Dachshund breed: the long-bodied, short-legged self-consciousness
László Enikő, 2020. August 31 - Photos: Getty Images Hungary
The Dachshund is one of the best known dog breeds in the world. His enormous self-awareness, attitude and charming character captivates the hearts of millions.
Besides his charming nature, his unique appearance is just icing on the cake. His short, muscular legs combined with his long body make him really cute, but also great for hunting. And his courage and boldness are exemplary.
Even in Ancient Egypt, finds have been found of dogs with short legs and a long body. The real evolution of the Dachshund dates back to the 15th century. It was bred in Germany, probably from French hunting dogs, pinschers, schnauzers. There are several versions. Long-haired Dachshunds were shaped to their present form with the help of setters and spaniels, and wire-haired Sachshunds were crossed with terriers. It was originally used for badger and fox hunting, hence its German name: Dachshund, or badger dog. Its special body structure and excellent sense of smell have served it well for centuries, although in the past hunting with the Dachshund was the privilege of the nobility. First described in 1879, it has been officially recognised in Germany since 1889.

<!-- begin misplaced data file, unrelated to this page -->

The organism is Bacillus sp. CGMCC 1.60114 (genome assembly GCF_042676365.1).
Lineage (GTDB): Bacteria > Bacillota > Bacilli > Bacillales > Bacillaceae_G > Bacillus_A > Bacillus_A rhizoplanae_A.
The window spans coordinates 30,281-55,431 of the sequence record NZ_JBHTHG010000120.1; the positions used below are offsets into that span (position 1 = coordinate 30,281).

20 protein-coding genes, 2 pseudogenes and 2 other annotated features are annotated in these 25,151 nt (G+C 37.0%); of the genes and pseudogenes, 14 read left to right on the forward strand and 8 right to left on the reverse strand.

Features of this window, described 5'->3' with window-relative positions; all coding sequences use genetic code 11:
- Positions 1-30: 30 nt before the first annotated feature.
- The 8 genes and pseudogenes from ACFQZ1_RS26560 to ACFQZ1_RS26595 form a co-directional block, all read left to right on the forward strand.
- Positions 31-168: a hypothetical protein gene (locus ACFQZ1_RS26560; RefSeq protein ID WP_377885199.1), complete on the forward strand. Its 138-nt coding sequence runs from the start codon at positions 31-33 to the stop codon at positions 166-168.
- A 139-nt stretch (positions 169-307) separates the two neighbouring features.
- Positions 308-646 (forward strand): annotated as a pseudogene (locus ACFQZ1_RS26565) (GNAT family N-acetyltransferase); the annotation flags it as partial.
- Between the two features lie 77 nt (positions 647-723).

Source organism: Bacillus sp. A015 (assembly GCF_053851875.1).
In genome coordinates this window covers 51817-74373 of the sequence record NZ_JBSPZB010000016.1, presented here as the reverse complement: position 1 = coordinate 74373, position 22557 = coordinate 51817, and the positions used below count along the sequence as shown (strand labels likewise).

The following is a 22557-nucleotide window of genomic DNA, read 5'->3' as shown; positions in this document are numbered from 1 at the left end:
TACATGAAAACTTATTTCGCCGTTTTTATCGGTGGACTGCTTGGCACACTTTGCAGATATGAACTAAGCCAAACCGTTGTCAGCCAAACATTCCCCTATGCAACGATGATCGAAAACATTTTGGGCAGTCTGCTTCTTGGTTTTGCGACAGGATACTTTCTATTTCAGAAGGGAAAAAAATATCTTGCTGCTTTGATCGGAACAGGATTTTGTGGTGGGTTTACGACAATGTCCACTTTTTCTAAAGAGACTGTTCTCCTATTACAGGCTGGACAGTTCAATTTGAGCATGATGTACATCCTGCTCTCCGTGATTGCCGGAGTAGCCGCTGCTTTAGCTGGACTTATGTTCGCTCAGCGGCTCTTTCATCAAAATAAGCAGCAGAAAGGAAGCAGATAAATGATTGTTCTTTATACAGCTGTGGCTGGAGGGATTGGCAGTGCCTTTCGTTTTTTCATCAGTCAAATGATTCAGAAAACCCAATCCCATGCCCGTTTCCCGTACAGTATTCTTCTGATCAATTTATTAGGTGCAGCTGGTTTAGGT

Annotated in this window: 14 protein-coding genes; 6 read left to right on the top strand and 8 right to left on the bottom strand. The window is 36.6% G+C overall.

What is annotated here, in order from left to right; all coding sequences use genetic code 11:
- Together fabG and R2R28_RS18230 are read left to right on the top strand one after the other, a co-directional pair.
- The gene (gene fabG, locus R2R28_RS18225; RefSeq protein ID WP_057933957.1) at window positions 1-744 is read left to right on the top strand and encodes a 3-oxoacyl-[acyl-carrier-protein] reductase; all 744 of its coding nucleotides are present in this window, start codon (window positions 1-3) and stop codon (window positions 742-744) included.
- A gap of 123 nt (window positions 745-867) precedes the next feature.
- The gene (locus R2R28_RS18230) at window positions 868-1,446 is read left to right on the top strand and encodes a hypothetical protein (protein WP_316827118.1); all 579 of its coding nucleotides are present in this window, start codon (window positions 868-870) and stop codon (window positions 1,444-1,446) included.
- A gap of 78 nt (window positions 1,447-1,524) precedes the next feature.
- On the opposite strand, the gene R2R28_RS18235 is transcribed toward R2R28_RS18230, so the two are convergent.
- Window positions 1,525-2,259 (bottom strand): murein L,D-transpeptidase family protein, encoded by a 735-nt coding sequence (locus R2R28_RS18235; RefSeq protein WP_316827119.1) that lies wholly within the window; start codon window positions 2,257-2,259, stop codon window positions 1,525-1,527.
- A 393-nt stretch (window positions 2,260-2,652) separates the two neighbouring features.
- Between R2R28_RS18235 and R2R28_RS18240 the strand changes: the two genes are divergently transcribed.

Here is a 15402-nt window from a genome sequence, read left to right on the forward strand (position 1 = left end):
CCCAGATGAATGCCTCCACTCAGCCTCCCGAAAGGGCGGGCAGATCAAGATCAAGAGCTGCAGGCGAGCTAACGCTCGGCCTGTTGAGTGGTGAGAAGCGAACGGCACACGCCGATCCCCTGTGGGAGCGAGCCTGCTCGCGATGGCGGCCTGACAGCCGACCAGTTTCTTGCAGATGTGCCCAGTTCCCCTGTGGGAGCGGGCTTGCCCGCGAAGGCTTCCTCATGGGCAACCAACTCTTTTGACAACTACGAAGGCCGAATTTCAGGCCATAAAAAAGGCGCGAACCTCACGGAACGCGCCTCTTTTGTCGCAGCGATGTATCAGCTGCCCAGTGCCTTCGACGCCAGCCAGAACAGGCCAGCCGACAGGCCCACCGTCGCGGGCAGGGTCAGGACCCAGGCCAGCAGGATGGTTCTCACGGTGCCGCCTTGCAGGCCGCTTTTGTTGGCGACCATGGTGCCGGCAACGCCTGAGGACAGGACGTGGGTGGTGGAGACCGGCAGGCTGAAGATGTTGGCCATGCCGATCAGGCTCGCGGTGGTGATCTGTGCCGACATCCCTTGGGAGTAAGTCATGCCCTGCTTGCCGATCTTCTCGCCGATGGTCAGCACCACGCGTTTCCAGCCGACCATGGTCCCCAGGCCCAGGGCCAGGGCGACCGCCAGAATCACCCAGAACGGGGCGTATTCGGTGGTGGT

Napoleon Bonaparte was very fond of Dachshunds, and several paintings of him and his pets were made. He named one of his four-legged friends Napoleon, and his last pets are buried next to him. Perhaps it was their similarity of character that made him love them so much, for the nature of Dachshunds is often Napoleon-like. Over the years, many prominent people and celebrities have owned a Dachshund. Among others, Albert Einstein, II. Queen Elizabeth, Andy Warhol, Clint Eastwood and Brigitte Bardot were all fans of the tiny-legged hunters.
The Germans are very proud of the breed. After the world wars, however, people turned away from almost everything associated with this nation, and the Dachshund’s popularity declined. So much so that the original Dachshund for the film The Wizard of Oz was replaced by a different kind of dog. But the mascot of the 1972 Munich Olympics was a Dachshund named Waldi. By this time, the breed was no longer just the privilege of the elite, but had regained enormous popularity. However, today we see fewer and fewer of them in Germany. In other countries,for example in England or the United States, there are often Dachshund races or parades specifically for fans and representatives of the breed. For decades, the Dachshund has been one of the most popular dog breeds worldwide.
Three sizes and three coat varieties are officially accepted for the Dachshund. The Smooth-Haired Dachshund’s coat is smooth and silky to the touch. The Wire-Haired is coarse, the Long-Haired are soft and shiny. The colour of the coat varies, it can be black, yellow, tan, red or a combination of several colours. Never completely white. So-called Harlequin Dachshunds are very fashionable these days. They are characterised by their spotted, mottled fur.